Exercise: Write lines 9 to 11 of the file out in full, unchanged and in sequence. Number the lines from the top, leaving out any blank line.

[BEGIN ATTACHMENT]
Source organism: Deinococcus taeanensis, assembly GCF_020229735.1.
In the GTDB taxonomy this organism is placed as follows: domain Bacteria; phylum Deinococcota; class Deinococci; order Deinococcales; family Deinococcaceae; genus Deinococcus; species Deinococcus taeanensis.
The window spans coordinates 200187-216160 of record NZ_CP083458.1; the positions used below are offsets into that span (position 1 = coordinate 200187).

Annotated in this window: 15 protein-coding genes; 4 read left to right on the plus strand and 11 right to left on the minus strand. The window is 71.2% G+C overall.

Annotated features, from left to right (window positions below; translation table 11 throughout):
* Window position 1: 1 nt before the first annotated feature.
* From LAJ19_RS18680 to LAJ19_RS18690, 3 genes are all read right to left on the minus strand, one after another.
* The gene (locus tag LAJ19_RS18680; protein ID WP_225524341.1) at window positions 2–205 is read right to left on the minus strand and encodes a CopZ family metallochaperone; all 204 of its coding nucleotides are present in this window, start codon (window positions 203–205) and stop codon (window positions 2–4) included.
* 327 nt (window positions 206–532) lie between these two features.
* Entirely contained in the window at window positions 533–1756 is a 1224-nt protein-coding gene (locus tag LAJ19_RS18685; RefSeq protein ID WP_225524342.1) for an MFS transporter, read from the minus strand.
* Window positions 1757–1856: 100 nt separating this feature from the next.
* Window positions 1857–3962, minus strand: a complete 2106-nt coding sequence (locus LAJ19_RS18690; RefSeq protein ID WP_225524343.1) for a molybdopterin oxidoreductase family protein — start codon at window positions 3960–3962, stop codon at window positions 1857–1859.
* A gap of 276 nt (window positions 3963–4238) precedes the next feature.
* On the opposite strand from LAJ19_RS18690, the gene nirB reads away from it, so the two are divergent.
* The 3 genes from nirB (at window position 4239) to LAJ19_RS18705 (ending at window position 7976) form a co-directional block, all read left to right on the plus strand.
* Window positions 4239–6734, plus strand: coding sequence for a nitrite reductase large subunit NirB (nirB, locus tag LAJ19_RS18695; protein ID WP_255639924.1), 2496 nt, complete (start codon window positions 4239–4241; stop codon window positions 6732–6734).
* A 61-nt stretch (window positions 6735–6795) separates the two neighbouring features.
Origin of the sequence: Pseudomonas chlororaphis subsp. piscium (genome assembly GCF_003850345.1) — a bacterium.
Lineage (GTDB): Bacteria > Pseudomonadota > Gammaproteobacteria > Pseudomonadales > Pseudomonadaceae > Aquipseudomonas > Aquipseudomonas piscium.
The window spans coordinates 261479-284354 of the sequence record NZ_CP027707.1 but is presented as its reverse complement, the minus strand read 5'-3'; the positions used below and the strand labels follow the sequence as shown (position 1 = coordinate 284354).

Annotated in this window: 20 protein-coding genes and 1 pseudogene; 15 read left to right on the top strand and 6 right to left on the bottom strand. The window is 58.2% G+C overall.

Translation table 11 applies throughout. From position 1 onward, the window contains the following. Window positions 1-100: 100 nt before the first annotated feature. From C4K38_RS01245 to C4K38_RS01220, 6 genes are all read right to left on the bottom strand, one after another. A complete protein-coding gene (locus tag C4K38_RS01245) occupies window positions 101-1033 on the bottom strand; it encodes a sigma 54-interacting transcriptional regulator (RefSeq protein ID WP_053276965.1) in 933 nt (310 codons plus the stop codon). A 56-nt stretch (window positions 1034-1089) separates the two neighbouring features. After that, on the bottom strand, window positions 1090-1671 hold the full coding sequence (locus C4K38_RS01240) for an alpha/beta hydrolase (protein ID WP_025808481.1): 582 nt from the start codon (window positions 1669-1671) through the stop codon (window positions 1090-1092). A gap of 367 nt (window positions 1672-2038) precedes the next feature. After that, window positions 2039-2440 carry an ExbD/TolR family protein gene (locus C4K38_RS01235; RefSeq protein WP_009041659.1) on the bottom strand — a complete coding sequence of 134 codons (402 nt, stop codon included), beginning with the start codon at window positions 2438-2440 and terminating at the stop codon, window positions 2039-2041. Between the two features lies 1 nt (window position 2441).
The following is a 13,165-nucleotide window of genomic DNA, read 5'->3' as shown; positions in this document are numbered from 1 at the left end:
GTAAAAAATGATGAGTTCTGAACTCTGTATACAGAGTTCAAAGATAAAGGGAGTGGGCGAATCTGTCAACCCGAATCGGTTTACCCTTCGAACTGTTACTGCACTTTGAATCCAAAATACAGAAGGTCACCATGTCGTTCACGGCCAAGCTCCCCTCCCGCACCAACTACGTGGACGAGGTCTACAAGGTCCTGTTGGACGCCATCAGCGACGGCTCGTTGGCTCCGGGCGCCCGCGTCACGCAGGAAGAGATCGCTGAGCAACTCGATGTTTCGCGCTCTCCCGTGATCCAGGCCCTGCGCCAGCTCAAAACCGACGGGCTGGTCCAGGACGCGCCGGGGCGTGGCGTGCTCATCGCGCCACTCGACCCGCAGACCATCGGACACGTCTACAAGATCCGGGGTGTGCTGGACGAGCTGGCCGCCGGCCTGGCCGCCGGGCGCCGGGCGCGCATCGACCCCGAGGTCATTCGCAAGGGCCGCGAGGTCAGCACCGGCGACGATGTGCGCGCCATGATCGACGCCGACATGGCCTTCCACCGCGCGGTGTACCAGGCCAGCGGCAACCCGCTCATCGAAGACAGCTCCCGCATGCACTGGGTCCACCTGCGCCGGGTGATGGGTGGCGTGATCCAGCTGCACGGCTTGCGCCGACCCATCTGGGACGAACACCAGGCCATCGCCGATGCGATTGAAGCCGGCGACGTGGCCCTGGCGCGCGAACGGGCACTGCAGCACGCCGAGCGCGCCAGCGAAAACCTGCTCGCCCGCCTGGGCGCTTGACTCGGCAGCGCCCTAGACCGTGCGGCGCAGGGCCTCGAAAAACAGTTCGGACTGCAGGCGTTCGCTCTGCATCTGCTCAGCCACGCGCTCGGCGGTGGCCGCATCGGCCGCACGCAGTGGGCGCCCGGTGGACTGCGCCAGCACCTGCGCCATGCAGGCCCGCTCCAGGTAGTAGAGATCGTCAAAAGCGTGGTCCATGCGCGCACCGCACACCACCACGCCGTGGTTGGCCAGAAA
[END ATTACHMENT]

* 327 nt (window positions 206–532) lie between these two features.
* Entirely contained in the window at window positions 533–1756 is a 1224-nt protein-coding gene (locus tag LAJ19_RS18685; RefSeq protein ID WP_225524342.1) for an MFS transporter, read from the minus strand.
* Window positions 1757–1856: 100 nt separating this feature from the next.